Mark Denman, the younger brother of the detained mercenary Luke Denman, told The Grayzone that Richardson had agreed to help his family after the US Department of State failed to offer assistance. Denman said the FBI had contacted his family, but only to advance its apparent criminal investigation into the ringleader of the botched mercenary invasion, Silvercorp CEO Jordan Goudreau.Read More »
Below the radar of US media, a district court in Florida tossed out a multibillion-dollar bribery case in March 2018 thanks to testimony delivered by a former member of the shadow administration of Venezuelan coup leader Juan Guaidó.
That ex-official, Jose Ignacio Hernandez, served as attorney general in the US-backed Guaidó junta until July of this year. As this investigation will reveal, Hernandez’s testimony was bought and paid for by foreign oil giants with an interest in defrauding Venezuela’s state petroleum company out of billions of dollars.
These corporate titans, which included some of the world’s largest oil companies, bribed corrupt officials within Petróleos de Venezuela (PDVSA), the state-run Venezuelan oil company, to rig contracts in their favor.Read More »
The President of Venezuela, Nicolás Maduro, had warned about it. In a national TV broadcast, he warned that the person responsible for managing the multidimensional aggression against the South American country, Elliott Abrams, would finance “a campaign by all media, radio, television, social networks, against Venezuela and the Bolivarian Revolution.”
To advance this end, Abrams would use media such as AP (The Associated Press), Bloomberg, Euronews and, in addition, “a group of mercenaries on social networks that have portals and accounts so that they are all day at rumors and campaigns,” Maduro pointed out.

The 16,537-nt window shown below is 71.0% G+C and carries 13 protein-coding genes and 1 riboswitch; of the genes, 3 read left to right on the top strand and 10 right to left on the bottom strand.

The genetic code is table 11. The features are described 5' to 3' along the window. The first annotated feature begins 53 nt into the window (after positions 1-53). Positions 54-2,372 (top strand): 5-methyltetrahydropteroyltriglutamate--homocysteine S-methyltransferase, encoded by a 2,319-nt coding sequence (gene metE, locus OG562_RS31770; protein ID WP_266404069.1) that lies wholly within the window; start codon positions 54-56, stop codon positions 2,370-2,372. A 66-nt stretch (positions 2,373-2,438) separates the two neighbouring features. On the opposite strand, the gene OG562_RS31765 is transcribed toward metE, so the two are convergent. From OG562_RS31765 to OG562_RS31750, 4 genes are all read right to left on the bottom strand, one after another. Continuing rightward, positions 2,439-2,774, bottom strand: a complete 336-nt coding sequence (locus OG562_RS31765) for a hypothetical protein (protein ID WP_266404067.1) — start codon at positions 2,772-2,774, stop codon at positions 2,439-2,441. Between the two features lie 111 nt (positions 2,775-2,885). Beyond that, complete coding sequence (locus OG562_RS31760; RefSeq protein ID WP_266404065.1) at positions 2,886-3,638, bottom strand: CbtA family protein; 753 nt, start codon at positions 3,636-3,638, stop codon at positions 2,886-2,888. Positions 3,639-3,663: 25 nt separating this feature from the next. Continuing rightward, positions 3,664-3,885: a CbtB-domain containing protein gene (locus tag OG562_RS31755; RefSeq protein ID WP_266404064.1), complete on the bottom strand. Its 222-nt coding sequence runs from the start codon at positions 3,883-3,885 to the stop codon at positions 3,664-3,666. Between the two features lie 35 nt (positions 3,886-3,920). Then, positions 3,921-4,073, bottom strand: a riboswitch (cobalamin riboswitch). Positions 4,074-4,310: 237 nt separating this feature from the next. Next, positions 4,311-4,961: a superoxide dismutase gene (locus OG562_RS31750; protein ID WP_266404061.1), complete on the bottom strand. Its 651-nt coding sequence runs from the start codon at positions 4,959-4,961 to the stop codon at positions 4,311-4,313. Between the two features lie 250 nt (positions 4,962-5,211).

Evidence that this attack not only is occurring but raises the stakes, by recruiting world-class media figures.
Hold the press, New Jersey is busted for partying again! While not at the level of Florida yet, residents in the state of New Jersey are trying to play catch up. Large social gatherings have begun to resume as the state started reporting a decline in the number of novel coronavirus cases. Just Monday, Daily Kos reported over a dozen lifeguards from two New Jersey towns tested positive following indoor beach parties.
In the most recent incident, three residents were charged for violating the governor’s order limiting the size of gatherings after at least 700 people were found partying in an Airbnb rental on Sunday, police officials said. New Jersey Gov. Phil Murphy’s order limits outdoor gatherings to 500 people and indoor gatherings to 100 or 25% of a room’s capacity. The three charged were identified as the Jackson homeowner, 40-year-old Yaakov Weiss, and 23-year-old Patience Guanue and 22-year-old Alicia Hinneh, the two party organizers. According to NBC News, it took the authorities almost five hours to shut down the event.